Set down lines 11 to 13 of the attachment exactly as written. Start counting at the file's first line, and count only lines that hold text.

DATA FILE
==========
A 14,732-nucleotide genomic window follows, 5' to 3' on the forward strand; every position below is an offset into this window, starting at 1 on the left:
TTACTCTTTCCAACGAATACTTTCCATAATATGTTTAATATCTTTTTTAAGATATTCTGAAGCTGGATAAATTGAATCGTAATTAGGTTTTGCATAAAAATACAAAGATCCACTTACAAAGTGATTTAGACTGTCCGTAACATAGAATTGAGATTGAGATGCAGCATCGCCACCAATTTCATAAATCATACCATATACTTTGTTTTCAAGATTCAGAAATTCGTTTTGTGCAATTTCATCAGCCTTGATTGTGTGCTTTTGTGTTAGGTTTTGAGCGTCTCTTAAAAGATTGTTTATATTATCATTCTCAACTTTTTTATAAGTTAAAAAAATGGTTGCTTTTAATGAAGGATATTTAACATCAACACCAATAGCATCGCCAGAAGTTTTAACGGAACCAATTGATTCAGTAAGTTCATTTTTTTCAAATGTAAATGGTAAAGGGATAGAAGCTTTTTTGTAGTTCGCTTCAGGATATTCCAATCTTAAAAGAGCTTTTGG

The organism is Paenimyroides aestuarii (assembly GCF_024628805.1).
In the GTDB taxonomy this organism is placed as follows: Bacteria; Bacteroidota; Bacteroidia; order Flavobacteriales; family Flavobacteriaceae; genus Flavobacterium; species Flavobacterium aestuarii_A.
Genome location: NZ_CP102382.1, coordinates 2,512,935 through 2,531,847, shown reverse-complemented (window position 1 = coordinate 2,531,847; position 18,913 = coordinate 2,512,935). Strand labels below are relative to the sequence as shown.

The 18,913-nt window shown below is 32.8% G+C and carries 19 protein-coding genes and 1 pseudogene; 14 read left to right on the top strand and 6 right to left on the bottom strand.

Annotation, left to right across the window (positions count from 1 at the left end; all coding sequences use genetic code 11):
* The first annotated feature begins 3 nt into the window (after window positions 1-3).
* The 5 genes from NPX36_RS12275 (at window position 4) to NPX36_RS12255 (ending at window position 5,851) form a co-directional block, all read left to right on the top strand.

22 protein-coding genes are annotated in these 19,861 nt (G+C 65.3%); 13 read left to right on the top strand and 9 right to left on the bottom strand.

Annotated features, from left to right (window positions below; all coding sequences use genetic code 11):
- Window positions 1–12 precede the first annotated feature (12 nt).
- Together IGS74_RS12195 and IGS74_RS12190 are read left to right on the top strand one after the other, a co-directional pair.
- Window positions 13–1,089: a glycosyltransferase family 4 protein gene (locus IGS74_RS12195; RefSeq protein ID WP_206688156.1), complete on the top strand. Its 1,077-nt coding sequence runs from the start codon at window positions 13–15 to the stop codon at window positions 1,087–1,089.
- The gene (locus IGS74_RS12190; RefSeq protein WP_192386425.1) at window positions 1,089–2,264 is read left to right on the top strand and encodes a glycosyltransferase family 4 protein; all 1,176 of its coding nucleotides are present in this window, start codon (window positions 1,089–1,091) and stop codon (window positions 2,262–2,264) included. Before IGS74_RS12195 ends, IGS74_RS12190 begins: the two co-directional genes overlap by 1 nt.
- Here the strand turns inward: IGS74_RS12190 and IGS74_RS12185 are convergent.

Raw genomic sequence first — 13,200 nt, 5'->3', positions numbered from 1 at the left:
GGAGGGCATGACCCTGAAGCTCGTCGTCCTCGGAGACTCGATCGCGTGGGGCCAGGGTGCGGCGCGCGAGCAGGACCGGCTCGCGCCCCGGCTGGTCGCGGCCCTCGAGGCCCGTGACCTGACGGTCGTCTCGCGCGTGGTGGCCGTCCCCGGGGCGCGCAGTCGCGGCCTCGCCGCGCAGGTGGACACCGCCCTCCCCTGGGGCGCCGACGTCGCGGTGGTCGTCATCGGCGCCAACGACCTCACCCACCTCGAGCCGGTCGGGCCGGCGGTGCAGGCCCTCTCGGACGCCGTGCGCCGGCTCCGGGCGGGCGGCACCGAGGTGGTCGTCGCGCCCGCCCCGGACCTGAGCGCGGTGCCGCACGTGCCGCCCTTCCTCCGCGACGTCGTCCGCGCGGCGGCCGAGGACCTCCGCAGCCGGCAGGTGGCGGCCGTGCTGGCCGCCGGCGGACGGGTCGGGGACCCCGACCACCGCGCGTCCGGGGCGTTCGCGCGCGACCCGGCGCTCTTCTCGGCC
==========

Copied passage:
Annotated features, from left to right (window positions below; all coding sequences use genetic code 11):
- Window positions 1–12 precede the first annotated feature (12 nt).
- Together IGS74_RS12195 and IGS74_RS12190 are read left to right on the top strand one after the other, a co-directional pair.